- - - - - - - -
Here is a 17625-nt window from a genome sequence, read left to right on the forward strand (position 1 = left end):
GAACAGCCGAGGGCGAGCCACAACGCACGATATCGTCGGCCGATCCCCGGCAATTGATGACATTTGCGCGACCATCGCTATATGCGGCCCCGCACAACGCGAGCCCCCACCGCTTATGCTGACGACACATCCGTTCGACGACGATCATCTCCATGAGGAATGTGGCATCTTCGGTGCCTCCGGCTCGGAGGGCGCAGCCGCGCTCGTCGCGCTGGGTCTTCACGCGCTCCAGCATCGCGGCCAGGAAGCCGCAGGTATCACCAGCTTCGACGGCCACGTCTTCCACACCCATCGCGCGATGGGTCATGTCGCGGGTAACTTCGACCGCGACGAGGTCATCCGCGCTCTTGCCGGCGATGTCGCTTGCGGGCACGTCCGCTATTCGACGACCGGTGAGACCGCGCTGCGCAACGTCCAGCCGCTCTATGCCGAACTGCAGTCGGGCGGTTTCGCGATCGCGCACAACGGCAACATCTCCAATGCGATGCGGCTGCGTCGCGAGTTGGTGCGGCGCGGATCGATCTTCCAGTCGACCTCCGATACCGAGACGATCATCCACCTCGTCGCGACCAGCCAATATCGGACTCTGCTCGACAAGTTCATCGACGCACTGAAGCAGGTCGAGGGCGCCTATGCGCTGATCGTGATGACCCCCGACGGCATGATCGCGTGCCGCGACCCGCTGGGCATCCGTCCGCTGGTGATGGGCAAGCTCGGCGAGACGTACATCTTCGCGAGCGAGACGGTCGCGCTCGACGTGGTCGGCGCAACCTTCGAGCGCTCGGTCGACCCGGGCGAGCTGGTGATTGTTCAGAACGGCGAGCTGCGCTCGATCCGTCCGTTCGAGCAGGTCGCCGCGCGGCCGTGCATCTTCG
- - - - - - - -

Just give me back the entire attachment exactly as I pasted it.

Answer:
Here is a 17625-nt window from a genome sequence, read left to right on the forward strand (position 1 = left end):
GAACAGCCGAGGGCGAGCCACAACGCACGATATCGTCGGCCGATCCCCGGCAATTGATGACATTTGCGCGACCATCGCTATATGCGGCCCCGCACAACGCGAGCCCCCACCGCTTATGCTGACGACACATCCGTTCGACGACGATCATCTCCATGAGGAATGTGGCATCTTCGGTGCCTCCGGCTCGGAGGGCGCAGCCGCGCTCGTCGCGCTGGGTCTTCACGCGCTCCAGCATCGCGGCCAGGAAGCCGCAGGTATCACCAGCTTCGACGGCCACGTCTTCCACACCCATCGCGCGATGGGTCATGTCGCGGGTAACTTCGACCGCGACGAGGTCATCCGCGCTCTTGCCGGCGATGTCGCTTGCGGGCACGTCCGCTATTCGACGACCGGTGAGACCGCGCTGCGCAACGTCCAGCCGCTCTATGCCGAACTGCAGTCGGGCGGTTTCGCGATCGCGCACAACGGCAACATCTCCAATGCGATGCGGCTGCGTCGCGAGTTGGTGCGGCGCGGATCGATCTTCCAGTCGACCTCCGATACCGAGACGATCATCCACCTCGTCGCGACCAGCCAATATCGGACTCTGCTCGACAAGTTCATCGACGCACTGAAGCAGGTCGAGGGCGCCTATGCGCTGATCGTGATGACCCCCGACGGCATGATCGCGTGCCGCGACCCGCTGGGCATCCGTCCGCTGGTGATGGGCAAGCTCGGCGAGACGTACATCTTCGCGAGCGAGACGGTCGCGCTCGACGTGGTCGGCGCAACCTTCGAGCGCTCGGTCGACCCGGGCGAGCTGGTGATTGTTCAGAACGGCGAGCTGCGCTCGATCCGTCCGTTCGAGCAGGTCGCCGCGCGGCCGTGCATCTTCG